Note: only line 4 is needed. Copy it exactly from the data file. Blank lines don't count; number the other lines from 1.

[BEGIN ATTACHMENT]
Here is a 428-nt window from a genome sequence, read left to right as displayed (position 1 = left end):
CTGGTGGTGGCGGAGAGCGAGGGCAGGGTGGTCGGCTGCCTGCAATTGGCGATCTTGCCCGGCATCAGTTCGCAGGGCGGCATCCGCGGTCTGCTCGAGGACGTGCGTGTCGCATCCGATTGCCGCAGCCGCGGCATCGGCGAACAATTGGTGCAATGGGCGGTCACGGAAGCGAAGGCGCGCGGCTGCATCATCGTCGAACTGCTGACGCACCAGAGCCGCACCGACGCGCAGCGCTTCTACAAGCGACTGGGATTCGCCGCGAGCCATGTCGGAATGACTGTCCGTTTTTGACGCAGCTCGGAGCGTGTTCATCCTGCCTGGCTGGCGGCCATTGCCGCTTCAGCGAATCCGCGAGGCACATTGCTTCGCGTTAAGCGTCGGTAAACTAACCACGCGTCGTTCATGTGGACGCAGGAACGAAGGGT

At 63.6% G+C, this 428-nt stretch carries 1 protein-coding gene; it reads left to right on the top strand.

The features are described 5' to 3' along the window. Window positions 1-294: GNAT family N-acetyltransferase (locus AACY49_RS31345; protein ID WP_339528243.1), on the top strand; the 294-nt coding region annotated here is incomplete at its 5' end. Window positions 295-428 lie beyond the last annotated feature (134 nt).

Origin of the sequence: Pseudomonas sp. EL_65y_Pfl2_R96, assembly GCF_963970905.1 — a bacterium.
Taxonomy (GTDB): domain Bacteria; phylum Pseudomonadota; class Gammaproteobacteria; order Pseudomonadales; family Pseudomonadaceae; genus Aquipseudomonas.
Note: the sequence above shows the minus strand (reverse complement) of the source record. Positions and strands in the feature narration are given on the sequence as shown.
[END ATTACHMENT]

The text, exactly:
The features are described 5' to 3' along the window. Window positions 1-294: GNAT family N-acetyltransferase (locus AACY49_RS31345; protein ID WP_339528243.1), on the top strand; the 294-nt coding region annotated here is incomplete at its 5' end. Window positions 295-428 lie beyond the last annotated feature (134 nt).